Day 4:

Progress: Now on Pureed food! So long, horrible broths. First complete Ileo bag change! Hot Tip: I can’t stress this enough. The nurses can’t stress this enough. The people on this site who had the surgery can’t stress it enough. Walking is your friend. Do it, and do it often. If you can’t walk, the movement from lying to sitting to standing is a huge, huge win. Bonus Hot Tip: Heparin shots (used to prevent blood clots) feel like wasp stings after the wasps were dipped in poisonous lava. I recommend you take them in the shoulder (you have a choice to where they go, so don’t go for the stomach!).

Left to Right: First Ileo bag change; Stoma still to be named; Attempt to escape from the hospital

Left to Right: First Ileo bag change; Stoma still to be named; Attempt to escape from the hospital

Day 5:
Progress: By complete surprise, the nurse removed my catheter. I was caught off guard (press the pain button! press the pain button!) and holy cow. It didn’t hurt, but it was rather uncomfortable for that quick pull. Super Ultra Lameness: Saturday was a low point. I was starving and wanted to learn more about my ileo bag, but my assistant nurse was a “floater” from a different hospital just helping out. She didn’t know what the bag was called and hasn’t emptied one in 10 years she said. I was horrified. I needed reassurance from the nurse, not questions. The UCSF nurse group is awesome, so I hope you understand my disappointment with that one loose-cannon nurse. To top it off, my lunch was a little thing of mushroom soup. Mushroom soup? It’s on my Avoid Post-Surgery list of foods. What gives? I was pretty unhappy. I’m glad my mum was there to lift my spirits. Fun Fact: I can’t be disemboweled at this point, or, at the very least, the serial killer who tries to disembowel me will be very disappointed with the results. In your face, serial killers!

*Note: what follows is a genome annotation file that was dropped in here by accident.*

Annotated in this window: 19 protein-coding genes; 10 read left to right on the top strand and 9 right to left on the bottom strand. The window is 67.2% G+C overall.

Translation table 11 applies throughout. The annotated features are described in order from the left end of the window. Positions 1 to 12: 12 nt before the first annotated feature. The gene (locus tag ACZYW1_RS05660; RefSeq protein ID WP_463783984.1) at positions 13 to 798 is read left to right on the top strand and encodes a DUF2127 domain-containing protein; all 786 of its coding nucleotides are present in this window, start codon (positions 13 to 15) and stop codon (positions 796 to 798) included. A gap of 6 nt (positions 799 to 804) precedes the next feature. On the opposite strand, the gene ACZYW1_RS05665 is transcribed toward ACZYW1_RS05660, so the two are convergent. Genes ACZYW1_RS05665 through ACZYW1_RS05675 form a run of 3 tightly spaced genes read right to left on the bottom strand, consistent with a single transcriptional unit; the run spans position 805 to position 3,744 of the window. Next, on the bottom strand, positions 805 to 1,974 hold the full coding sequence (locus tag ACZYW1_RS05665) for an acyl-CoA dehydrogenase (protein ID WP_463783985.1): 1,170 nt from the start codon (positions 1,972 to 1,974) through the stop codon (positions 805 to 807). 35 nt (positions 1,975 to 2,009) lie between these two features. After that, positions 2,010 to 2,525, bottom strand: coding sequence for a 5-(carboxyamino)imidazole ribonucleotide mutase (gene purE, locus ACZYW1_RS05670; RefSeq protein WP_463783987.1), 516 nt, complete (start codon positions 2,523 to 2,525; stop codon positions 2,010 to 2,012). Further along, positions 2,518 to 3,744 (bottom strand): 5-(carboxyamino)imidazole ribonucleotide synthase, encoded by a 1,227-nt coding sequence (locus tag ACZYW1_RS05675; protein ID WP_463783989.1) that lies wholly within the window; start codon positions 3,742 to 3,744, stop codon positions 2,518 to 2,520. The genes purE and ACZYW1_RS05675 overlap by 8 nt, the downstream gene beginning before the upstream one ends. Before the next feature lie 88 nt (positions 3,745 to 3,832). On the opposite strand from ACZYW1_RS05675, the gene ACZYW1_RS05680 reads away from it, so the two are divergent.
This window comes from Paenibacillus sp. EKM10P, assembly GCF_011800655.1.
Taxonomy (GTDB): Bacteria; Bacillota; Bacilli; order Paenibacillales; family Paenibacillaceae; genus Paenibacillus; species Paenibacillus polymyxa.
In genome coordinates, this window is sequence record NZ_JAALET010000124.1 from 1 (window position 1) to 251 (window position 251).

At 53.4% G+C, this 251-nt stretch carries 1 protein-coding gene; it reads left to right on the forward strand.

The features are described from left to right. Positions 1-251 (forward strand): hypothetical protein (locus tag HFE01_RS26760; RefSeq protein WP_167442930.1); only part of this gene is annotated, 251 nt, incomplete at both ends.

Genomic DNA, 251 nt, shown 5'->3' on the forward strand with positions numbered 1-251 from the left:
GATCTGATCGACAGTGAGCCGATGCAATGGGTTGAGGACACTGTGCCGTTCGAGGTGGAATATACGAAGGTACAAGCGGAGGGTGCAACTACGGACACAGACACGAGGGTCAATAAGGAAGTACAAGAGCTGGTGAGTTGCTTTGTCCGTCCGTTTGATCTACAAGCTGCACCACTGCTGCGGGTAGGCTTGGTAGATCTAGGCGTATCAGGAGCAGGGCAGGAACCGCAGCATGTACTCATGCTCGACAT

Left to Right: Blood clot from JP-Drain (creepy); Stoma swelling is down; very happy to upgrade in food

Left to Right: Blood clot from JP-Drain (creepy); Stoma swelling is down; Very happy to upgrade in food

Day 6:
Progress: My first full shower! They had to cover the hand with the IV-tubes in a glove, but I had horrible horrible freedom for 20 minutes (no attachments to the IV stand!). Haven’t pressed the pain button in a while. Cleaned my own bag! Finally got a menu! Got solid food! Lameness: Getting up at 4 a.m. to pee. This is a funny complaint, considering that with UC you had to get up every 2 hours in an emergency rush. It’s just weird to get up for a normal reason now : ). Fun Fact: According to the Discovery Channel (which I watched, a lot), horse meat is less fatty than beef. Just so you know. Hot Tip: The food at UCSF Mount Zion is actually delivered from the main hospital on Parnassus. This explains why the menu choices doesn’t exactly fit your dietary restrictions and they can’t pull last-minute favors. This also explained the mushroom soup incident.